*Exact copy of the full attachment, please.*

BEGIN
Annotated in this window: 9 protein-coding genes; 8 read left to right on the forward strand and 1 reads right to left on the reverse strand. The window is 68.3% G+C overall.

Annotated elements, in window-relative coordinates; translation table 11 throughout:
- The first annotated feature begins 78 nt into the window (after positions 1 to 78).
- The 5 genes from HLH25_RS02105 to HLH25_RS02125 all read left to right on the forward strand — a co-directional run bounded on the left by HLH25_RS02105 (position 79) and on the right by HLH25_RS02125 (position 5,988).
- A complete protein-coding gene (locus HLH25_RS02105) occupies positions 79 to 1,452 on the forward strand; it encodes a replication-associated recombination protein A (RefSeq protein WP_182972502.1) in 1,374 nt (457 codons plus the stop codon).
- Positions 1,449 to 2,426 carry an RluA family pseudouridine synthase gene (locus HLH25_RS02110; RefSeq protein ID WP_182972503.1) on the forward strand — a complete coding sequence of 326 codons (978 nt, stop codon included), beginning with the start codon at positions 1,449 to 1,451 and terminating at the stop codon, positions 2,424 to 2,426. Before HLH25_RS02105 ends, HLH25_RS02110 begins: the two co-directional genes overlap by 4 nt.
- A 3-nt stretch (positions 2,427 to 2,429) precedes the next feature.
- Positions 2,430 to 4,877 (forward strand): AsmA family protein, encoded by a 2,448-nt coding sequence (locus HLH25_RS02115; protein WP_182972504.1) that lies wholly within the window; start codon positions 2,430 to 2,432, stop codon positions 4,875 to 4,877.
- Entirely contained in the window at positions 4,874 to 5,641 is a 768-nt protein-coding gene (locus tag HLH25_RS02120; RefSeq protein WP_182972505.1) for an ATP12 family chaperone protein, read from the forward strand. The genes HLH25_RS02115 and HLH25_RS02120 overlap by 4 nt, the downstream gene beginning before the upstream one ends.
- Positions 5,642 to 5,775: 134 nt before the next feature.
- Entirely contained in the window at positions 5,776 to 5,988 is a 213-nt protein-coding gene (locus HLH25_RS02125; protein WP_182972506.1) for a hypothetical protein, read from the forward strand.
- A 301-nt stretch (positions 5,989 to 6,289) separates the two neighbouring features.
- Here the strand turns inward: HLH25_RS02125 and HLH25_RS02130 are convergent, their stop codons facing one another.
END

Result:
Annotated in this window: 9 protein-coding genes; 8 read left to right on the forward strand and 1 reads right to left on the reverse strand. The window is 68.3% G+C overall.

Annotated elements, in window-relative coordinates; translation table 11 throughout:
- The first annotated feature begins 78 nt into the window (after positions 1 to 78).
- The 5 genes from HLH25_RS02105 to HLH25_RS02125 all read left to right on the forward strand — a co-directional run bounded on the left by HLH25_RS02105 (position 79) and on the right by HLH25_RS02125 (position 5,988).
- A complete protein-coding gene (locus HLH25_RS02105) occupies positions 79 to 1,452 on the forward strand; it encodes a replication-associated recombination protein A (RefSeq protein WP_182972502.1) in 1,374 nt (457 codons plus the stop codon).
- Positions 1,449 to 2,426 carry an RluA family pseudouridine synthase gene (locus HLH25_RS02110; RefSeq protein ID WP_182972503.1) on the forward strand — a complete coding sequence of 326 codons (978 nt, stop codon included), beginning with the start codon at positions 1,449 to 1,451 and terminating at the stop codon, positions 2,424 to 2,426. Before HLH25_RS02105 ends, HLH25_RS02110 begins: the two co-directional genes overlap by 4 nt.
- A 3-nt stretch (positions 2,427 to 2,429) precedes the next feature.
- Positions 2,430 to 4,877 (forward strand): AsmA family protein, encoded by a 2,448-nt coding sequence (locus HLH25_RS02115; protein WP_182972504.1) that lies wholly within the window; start codon positions 2,430 to 2,432, stop codon positions 4,875 to 4,877.
- Entirely contained in the window at positions 4,874 to 5,641 is a 768-nt protein-coding gene (locus tag HLH25_RS02120; RefSeq protein WP_182972505.1) for an ATP12 family chaperone protein, read from the forward strand. The genes HLH25_RS02115 and HLH25_RS02120 overlap by 4 nt, the downstream gene beginning before the upstream one ends.
- Positions 5,642 to 5,775: 134 nt before the next feature.
- Entirely contained in the window at positions 5,776 to 5,988 is a 213-nt protein-coding gene (locus HLH25_RS02125; protein WP_182972506.1) for a hypothetical protein, read from the forward strand.
- A 301-nt stretch (positions 5,989 to 6,289) separates the two neighbouring features.
- Here the strand turns inward: HLH25_RS02125 and HLH25_RS02130 are convergent, their stop codons facing one another.